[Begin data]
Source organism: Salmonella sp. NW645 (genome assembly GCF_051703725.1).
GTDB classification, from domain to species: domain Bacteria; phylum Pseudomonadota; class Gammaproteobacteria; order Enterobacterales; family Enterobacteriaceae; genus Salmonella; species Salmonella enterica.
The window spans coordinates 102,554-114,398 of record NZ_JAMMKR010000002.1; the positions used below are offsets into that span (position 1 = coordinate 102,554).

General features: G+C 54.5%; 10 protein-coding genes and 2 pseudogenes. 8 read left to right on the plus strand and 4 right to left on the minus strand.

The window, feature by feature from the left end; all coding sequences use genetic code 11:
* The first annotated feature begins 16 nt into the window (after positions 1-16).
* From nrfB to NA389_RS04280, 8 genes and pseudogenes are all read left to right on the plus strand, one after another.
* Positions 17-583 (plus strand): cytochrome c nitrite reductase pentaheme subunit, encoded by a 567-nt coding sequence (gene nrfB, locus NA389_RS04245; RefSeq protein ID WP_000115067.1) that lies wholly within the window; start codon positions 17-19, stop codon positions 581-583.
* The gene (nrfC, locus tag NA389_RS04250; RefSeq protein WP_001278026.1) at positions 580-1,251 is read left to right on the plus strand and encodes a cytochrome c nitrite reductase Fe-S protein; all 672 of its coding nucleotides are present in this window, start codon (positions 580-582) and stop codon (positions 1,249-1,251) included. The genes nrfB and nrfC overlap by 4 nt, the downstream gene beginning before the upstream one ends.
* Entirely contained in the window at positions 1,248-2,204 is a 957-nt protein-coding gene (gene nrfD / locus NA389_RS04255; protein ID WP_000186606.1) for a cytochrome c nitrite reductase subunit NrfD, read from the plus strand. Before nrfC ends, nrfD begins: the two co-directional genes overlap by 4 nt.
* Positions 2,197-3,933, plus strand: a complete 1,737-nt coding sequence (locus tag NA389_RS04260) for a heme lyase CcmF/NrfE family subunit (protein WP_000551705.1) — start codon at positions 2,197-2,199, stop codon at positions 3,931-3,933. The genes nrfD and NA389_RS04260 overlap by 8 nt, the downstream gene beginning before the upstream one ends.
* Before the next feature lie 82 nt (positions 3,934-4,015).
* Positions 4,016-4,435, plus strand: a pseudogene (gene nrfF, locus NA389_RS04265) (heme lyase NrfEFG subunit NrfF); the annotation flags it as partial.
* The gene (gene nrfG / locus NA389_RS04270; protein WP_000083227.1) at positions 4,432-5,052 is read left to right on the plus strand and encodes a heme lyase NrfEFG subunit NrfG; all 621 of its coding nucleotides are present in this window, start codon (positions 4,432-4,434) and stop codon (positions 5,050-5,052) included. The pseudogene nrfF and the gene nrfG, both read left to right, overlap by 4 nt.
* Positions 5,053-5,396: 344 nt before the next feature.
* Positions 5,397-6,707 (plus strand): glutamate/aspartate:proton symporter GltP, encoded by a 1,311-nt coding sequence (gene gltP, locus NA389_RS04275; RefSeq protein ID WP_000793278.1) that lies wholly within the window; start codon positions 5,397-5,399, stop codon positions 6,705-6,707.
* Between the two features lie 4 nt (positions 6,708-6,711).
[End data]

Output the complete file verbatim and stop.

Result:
Source organism: Salmonella sp. NW645 (genome assembly GCF_051703725.1).
GTDB classification, from domain to species: domain Bacteria; phylum Pseudomonadota; class Gammaproteobacteria; order Enterobacterales; family Enterobacteriaceae; genus Salmonella; species Salmonella enterica.
The window spans coordinates 102,554-114,398 of record NZ_JAMMKR010000002.1; the positions used below are offsets into that span (position 1 = coordinate 102,554).

General features: G+C 54.5%; 10 protein-coding genes and 2 pseudogenes. 8 read left to right on the plus strand and 4 right to left on the minus strand.

The window, feature by feature from the left end; all coding sequences use genetic code 11:
* The first annotated feature begins 16 nt into the window (after positions 1-16).
* From nrfB to NA389_RS04280, 8 genes and pseudogenes are all read left to right on the plus strand, one after another.
* Positions 17-583 (plus strand): cytochrome c nitrite reductase pentaheme subunit, encoded by a 567-nt coding sequence (gene nrfB, locus NA389_RS04245; RefSeq protein ID WP_000115067.1) that lies wholly within the window; start codon positions 17-19, stop codon positions 581-583.
* The gene (nrfC, locus tag NA389_RS04250; RefSeq protein WP_001278026.1) at positions 580-1,251 is read left to right on the plus strand and encodes a cytochrome c nitrite reductase Fe-S protein; all 672 of its coding nucleotides are present in this window, start codon (positions 580-582) and stop codon (positions 1,249-1,251) included. The genes nrfB and nrfC overlap by 4 nt, the downstream gene beginning before the upstream one ends.
* Entirely contained in the window at positions 1,248-2,204 is a 957-nt protein-coding gene (gene nrfD / locus NA389_RS04255; protein ID WP_000186606.1) for a cytochrome c nitrite reductase subunit NrfD, read from the plus strand. Before nrfC ends, nrfD begins: the two co-directional genes overlap by 4 nt.
* Positions 2,197-3,933, plus strand: a complete 1,737-nt coding sequence (locus tag NA389_RS04260) for a heme lyase CcmF/NrfE family subunit (protein WP_000551705.1) — start codon at positions 2,197-2,199, stop codon at positions 3,931-3,933. The genes nrfD and NA389_RS04260 overlap by 8 nt, the downstream gene beginning before the upstream one ends.
* Before the next feature lie 82 nt (positions 3,934-4,015).
* Positions 4,016-4,435, plus strand: a pseudogene (gene nrfF, locus NA389_RS04265) (heme lyase NrfEFG subunit NrfF); the annotation flags it as partial.
* The gene (gene nrfG / locus NA389_RS04270; protein WP_000083227.1) at positions 4,432-5,052 is read left to right on the plus strand and encodes a heme lyase NrfEFG subunit NrfG; all 621 of its coding nucleotides are present in this window, start codon (positions 4,432-4,434) and stop codon (positions 5,050-5,052) included. The pseudogene nrfF and the gene nrfG, both read left to right, overlap by 4 nt.
* Positions 5,053-5,396: 344 nt before the next feature.
* Positions 5,397-6,707 (plus strand): glutamate/aspartate:proton symporter GltP, encoded by a 1,311-nt coding sequence (gene gltP, locus NA389_RS04275; RefSeq protein ID WP_000793278.1) that lies wholly within the window; start codon positions 5,397-5,399, stop codon positions 6,705-6,707.
* Between the two features lie 4 nt (positions 6,708-6,711).